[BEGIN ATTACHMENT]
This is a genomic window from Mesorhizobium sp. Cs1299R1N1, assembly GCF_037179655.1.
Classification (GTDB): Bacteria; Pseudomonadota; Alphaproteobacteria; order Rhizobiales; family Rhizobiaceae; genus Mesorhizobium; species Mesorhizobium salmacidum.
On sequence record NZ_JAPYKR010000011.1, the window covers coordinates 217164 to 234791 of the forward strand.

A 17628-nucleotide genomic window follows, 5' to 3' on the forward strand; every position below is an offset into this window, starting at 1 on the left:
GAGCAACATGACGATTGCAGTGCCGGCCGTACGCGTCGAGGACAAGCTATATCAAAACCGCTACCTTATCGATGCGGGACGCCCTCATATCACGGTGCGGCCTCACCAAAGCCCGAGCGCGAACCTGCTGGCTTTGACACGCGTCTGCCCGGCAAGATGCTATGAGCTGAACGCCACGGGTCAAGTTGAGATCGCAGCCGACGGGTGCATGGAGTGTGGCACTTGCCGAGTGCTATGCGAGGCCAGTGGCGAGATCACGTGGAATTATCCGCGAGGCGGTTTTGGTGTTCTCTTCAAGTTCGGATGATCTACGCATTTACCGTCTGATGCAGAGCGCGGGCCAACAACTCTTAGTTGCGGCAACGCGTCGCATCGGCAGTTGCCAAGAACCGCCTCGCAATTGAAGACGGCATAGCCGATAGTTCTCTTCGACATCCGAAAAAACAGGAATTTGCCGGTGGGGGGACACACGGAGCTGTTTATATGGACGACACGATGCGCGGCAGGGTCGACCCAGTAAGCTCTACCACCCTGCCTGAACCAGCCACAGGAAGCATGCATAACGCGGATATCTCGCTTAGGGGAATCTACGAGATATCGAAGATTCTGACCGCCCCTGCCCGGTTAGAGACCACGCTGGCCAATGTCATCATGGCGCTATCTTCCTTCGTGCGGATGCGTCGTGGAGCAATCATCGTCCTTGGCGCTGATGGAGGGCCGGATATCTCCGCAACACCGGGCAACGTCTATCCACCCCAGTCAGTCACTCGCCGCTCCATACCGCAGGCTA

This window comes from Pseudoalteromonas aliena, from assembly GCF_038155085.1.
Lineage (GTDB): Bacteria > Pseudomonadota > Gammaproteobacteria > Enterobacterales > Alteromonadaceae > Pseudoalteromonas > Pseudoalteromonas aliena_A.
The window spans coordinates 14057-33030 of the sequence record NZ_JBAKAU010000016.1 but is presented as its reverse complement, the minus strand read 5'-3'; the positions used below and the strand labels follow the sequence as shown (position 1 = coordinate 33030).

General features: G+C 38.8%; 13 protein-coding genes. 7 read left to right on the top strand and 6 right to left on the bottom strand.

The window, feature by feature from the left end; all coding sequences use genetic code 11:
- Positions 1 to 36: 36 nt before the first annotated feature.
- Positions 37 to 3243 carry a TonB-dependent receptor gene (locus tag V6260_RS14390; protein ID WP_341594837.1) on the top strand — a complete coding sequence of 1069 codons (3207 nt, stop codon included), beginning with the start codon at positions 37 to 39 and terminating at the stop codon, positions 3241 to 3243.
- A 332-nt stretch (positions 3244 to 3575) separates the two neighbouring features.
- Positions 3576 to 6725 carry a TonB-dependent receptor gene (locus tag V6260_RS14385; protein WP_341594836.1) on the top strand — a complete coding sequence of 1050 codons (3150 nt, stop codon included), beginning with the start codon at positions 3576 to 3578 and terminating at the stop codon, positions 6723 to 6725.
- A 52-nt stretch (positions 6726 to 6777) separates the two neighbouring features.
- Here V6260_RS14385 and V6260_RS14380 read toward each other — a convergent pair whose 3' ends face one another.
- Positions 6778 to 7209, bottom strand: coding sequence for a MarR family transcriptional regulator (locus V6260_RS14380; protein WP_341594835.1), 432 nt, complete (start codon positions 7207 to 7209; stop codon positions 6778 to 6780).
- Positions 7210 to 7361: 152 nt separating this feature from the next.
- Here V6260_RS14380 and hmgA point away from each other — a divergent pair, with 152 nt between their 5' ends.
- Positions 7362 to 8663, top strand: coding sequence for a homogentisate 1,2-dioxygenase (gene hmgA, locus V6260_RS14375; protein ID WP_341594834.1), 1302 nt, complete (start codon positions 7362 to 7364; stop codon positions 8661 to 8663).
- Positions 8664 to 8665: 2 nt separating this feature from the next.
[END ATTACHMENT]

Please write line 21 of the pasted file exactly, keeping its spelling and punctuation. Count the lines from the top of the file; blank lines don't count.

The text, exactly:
- Positions 8664 to 8665: 2 nt separating this feature from the next.